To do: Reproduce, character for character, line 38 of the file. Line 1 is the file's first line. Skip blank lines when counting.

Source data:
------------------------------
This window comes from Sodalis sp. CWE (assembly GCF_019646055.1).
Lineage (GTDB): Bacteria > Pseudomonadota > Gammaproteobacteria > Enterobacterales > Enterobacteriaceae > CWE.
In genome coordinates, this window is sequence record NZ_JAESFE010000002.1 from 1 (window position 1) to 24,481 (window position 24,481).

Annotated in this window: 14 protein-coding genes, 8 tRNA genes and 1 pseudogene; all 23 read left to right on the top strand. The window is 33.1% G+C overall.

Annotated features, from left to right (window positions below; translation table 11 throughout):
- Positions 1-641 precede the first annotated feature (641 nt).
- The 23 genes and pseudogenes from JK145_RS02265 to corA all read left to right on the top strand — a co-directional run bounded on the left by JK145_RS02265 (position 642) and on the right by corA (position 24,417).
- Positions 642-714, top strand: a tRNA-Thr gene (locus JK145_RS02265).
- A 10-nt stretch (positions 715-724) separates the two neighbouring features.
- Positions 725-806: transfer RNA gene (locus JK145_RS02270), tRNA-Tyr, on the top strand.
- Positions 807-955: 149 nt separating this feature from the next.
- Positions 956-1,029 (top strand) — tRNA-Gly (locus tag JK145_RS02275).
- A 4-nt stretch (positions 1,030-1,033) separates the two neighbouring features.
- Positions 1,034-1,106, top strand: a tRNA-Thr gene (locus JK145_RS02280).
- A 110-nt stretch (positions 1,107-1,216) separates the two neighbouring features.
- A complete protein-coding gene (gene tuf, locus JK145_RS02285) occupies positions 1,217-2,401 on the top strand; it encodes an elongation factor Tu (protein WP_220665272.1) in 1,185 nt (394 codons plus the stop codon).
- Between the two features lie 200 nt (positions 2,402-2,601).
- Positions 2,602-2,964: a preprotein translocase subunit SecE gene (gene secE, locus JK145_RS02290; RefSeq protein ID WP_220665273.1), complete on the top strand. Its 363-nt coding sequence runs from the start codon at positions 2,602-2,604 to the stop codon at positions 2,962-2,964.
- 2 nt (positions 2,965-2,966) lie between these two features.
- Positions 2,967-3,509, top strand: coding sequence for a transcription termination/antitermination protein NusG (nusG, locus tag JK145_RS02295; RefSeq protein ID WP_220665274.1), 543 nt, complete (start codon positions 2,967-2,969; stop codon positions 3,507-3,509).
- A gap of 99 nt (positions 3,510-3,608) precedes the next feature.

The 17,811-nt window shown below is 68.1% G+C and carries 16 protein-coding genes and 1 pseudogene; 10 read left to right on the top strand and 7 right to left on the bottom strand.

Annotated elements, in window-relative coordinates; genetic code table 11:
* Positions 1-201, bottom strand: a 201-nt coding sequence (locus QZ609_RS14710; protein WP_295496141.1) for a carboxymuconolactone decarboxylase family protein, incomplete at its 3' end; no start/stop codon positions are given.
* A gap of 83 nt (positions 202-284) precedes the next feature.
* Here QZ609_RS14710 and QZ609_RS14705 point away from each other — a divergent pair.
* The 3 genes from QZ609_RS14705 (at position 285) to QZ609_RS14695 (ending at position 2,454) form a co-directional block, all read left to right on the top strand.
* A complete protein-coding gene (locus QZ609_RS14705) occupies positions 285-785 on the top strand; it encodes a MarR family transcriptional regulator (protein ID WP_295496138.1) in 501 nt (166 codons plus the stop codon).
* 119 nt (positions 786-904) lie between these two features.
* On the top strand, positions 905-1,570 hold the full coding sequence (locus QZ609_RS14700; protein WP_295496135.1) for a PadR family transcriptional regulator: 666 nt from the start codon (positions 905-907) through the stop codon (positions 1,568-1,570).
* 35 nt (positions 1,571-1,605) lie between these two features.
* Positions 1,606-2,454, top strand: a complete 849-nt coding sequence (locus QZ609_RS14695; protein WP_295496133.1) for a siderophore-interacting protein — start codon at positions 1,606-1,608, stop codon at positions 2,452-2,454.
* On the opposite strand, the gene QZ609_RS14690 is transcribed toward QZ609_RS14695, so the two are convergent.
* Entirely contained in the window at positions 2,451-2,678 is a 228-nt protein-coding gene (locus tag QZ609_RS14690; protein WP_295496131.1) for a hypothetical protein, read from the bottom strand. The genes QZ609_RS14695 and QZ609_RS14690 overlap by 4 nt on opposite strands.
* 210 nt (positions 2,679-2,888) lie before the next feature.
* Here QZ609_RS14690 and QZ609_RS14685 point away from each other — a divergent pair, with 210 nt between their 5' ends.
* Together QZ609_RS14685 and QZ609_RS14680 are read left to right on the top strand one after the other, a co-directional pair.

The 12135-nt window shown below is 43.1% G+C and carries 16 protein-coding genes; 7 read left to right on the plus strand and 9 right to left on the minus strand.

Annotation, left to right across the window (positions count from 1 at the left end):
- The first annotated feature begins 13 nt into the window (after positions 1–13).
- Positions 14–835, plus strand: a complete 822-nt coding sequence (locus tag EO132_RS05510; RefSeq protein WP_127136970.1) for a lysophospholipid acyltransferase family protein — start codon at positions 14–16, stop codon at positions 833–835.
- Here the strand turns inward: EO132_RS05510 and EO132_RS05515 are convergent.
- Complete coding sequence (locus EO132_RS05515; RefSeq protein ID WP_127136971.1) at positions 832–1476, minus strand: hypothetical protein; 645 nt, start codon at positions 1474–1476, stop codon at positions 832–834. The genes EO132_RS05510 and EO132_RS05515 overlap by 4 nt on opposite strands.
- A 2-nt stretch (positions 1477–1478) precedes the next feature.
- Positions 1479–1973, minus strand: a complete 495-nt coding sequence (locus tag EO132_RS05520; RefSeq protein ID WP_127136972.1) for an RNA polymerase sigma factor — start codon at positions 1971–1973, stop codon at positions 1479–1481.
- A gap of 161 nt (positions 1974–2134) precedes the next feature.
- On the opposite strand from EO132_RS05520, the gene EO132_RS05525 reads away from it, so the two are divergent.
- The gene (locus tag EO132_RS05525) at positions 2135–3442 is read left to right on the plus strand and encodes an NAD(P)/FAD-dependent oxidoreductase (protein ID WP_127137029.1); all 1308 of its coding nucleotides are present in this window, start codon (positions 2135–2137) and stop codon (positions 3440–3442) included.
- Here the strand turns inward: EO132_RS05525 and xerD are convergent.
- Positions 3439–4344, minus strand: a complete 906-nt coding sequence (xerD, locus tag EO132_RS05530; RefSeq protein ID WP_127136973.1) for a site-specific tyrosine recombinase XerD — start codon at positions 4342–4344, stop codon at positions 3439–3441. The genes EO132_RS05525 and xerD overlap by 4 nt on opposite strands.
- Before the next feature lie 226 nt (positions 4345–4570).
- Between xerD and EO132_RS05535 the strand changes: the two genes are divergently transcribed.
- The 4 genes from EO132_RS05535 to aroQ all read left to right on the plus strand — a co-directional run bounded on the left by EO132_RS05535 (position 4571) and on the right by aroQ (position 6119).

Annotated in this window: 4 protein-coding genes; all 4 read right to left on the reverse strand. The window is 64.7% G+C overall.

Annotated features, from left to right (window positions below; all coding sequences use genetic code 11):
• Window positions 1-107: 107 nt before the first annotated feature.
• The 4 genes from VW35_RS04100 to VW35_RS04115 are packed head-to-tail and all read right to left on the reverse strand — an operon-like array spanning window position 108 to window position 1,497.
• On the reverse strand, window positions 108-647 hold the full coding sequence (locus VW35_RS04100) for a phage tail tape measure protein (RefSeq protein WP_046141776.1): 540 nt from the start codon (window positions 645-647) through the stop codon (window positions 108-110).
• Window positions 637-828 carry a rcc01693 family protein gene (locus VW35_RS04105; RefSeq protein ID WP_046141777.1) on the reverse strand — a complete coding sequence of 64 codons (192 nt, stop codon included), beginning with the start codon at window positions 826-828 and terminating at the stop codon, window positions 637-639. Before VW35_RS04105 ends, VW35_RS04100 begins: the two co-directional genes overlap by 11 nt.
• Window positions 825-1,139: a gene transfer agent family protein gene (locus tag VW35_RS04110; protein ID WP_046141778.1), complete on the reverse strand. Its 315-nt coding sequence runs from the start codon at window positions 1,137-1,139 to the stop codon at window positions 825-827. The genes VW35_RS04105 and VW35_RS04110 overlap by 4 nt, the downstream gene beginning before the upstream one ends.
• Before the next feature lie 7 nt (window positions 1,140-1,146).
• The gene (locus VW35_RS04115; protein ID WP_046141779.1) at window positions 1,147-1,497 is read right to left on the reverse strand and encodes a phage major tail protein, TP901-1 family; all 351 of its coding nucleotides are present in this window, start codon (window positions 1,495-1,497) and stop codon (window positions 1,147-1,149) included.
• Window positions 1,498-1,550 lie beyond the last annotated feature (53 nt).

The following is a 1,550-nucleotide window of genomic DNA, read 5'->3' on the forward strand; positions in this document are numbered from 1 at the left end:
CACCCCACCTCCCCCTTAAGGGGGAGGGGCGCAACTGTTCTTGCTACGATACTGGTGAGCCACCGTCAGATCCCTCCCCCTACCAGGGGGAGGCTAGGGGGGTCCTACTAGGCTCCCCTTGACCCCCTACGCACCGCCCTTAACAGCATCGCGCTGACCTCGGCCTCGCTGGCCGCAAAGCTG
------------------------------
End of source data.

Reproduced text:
The 12135-nt window shown below is 43.1% G+C and carries 16 protein-coding genes; 7 read left to right on the plus strand and 9 right to left on the minus strand.